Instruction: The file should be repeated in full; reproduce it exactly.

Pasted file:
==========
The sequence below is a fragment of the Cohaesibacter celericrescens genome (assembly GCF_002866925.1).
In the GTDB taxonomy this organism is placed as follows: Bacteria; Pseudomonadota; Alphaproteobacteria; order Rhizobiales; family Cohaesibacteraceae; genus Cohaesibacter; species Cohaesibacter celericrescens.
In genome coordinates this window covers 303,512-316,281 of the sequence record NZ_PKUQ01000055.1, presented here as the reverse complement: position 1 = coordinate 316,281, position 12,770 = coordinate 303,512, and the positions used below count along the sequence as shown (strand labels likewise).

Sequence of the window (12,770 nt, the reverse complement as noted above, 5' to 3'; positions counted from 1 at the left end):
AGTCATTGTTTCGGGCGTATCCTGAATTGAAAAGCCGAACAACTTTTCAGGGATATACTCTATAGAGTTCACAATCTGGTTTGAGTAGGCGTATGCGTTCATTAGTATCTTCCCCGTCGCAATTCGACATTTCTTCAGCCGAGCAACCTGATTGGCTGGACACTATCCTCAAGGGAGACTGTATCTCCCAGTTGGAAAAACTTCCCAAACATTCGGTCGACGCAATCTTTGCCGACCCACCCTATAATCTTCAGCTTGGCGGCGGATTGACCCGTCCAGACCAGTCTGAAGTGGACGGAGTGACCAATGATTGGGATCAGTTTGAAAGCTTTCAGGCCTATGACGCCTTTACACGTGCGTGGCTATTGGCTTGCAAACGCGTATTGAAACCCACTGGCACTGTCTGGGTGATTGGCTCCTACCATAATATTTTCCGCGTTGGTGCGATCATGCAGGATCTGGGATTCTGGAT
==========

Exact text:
The sequence below is a fragment of the Cohaesibacter celericrescens genome (assembly GCF_002866925.1).
In the GTDB taxonomy this organism is placed as follows: Bacteria; Pseudomonadota; Alphaproteobacteria; order Rhizobiales; family Cohaesibacteraceae; genus Cohaesibacter; species Cohaesibacter celericrescens.
In genome coordinates this window covers 303,512-316,281 of the sequence record NZ_PKUQ01000055.1, presented here as the reverse complement: position 1 = coordinate 316,281, position 12,770 = coordinate 303,512, and the positions used below count along the sequence as shown (strand labels likewise).

Sequence of the window (12,770 nt, the reverse complement as noted above, 5' to 3'; positions counted from 1 at the left end):
AGTCATTGTTTCGGGCGTATCCTGAATTGAAAAGCCGAACAACTTTTCAGGGATATACTCTATAGAGTTCACAATCTGGTTTGAGTAGGCGTATGCGTTCATTAGTATCTTCCCCGTCGCAATTCGACATTTCTTCAGCCGAGCAACCTGATTGGCTGGACACTATCCTCAAGGGAGACTGTATCTCCCAGTTGGAAAAACTTCCCAAACATTCGGTCGACGCAATCTTTGCCGACCCACCCTATAATCTTCAGCTTGGCGGCGGATTGACCCGTCCAGACCAGTCTGAAGTGGACGGAGTGACCAATGATTGGGATCAGTTTGAAAGCTTTCAGGCCTATGACGCCTTTACACGTGCGTGGCTATTGGCTTGCAAACGCGTATTGAAACCCACTGGCACTGTCTGGGTGATTGGCTCCTACCATAATATTTTCCGCGTTGGTGCGATCATGCAGGATCTGGGATTCTGGAT